Thus, nothing has been "spread" from the first drive to the second, and the only thing the two drives have in common is one damaged cartridge that neither of them can successfully access any longer. It's the FAULT of the first drive which did the damage, but now ANY DRIVE will click when trying to access that cartridge's data.

So as you can see, the confusing nature of the damage which results in clicking can understandably cause users to draw the wrong conclusions.


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Now for Some REALLY Bad News

There is one rare type of ABSOLUTELY AND INSTANTLY
FATAL CONTAGION that has been absolutely confirmed! . . .

PLEASE NOTE that the following is VERY RARE, and is ONLY
known to afflict Zip -- and NOT Jaz -- drives and cartridges.

The media inside a Zip cartridge is completely flexible like that of a floppy diskette. Jaz cartridges use a rigid media similar to a hard disk drive, but Zip drives use thin and flexible mylar-based magnetic disks.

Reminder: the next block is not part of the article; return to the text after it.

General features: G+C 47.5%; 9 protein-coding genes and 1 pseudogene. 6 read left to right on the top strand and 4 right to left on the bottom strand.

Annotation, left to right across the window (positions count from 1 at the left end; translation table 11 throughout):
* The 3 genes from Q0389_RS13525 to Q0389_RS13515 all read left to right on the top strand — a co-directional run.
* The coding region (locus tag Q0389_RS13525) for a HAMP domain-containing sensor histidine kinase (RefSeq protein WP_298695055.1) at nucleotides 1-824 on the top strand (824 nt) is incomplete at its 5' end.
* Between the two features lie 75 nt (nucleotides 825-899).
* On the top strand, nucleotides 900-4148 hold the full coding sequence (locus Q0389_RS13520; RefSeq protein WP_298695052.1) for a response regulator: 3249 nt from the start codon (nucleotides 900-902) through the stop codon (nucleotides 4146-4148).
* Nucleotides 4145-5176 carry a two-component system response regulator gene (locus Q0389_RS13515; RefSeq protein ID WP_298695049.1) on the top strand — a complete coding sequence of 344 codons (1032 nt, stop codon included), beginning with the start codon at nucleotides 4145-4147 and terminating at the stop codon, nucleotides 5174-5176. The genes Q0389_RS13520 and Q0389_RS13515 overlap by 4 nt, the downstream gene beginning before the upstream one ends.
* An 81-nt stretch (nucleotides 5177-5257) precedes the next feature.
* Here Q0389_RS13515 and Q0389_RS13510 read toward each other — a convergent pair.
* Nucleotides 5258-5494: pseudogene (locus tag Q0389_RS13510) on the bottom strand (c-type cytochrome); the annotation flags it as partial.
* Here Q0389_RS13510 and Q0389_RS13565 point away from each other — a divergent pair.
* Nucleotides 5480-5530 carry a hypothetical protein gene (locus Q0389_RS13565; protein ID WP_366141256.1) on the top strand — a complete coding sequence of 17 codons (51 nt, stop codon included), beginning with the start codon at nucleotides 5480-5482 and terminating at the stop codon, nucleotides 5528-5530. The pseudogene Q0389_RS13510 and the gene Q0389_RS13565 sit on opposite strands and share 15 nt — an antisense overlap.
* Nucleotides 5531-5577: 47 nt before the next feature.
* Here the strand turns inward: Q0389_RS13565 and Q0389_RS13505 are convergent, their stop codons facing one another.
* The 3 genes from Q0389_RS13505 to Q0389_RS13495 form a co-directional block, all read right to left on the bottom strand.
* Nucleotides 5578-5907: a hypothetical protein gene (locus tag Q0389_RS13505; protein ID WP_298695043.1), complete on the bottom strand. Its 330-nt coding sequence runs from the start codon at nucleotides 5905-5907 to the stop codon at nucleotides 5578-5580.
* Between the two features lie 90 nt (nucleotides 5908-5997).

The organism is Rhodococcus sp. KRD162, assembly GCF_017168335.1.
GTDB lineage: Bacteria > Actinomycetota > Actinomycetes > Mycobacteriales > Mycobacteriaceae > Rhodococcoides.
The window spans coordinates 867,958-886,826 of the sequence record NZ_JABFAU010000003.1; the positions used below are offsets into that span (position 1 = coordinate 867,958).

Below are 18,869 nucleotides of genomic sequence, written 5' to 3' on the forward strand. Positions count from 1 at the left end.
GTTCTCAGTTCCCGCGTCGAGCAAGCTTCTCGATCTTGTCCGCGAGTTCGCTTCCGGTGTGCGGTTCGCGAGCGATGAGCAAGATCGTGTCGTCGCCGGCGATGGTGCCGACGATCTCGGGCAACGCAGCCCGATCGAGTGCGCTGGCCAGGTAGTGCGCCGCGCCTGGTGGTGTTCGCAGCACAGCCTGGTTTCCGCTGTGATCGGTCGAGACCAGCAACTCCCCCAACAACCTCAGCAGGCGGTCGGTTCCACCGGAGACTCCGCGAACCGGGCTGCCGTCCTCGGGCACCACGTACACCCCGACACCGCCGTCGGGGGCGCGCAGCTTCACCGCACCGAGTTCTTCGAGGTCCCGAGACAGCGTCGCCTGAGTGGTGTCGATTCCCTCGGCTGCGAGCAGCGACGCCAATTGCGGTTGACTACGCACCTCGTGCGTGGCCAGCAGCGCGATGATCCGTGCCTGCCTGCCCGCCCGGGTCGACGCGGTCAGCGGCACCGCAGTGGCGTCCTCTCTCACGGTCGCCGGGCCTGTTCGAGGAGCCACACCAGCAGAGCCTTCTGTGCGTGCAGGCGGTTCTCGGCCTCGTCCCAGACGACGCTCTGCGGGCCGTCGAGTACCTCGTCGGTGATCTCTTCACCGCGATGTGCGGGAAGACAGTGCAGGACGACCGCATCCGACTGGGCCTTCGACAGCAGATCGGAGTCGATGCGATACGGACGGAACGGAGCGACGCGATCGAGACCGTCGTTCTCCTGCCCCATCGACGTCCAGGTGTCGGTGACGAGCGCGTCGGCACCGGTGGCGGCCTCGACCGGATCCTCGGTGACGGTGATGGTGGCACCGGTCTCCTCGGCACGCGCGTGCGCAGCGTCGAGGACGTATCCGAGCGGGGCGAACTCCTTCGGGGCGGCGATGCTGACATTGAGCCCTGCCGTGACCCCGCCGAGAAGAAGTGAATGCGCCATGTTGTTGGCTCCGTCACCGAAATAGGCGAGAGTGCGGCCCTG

In rare cases, when a Zip drive's heads are being loaded into the cartridge, they snag upon the outer edge of the mylar disk which is spinning at 2,941 revolutions per minute. The result is nothing short of a total catastrophe:

Either one or both of the drive's read/write heads are usually ripped from their mountings and left dangling by their electrical interconnection wires. But while this is happening the outer edge of the rapidly spinning mylar Zip disk is significantly torn and shredded.

The drive's built-in on-board brain doesn't know what has happened, so it unloads and reloads the heads many times as it's been instructed to do when it is unable to locate, read, or write the data inside a cartridge. And the user hears a repeating "Click ... Click ... Click" sound, followed by an error report from whatever software was trying to perform the data transfer.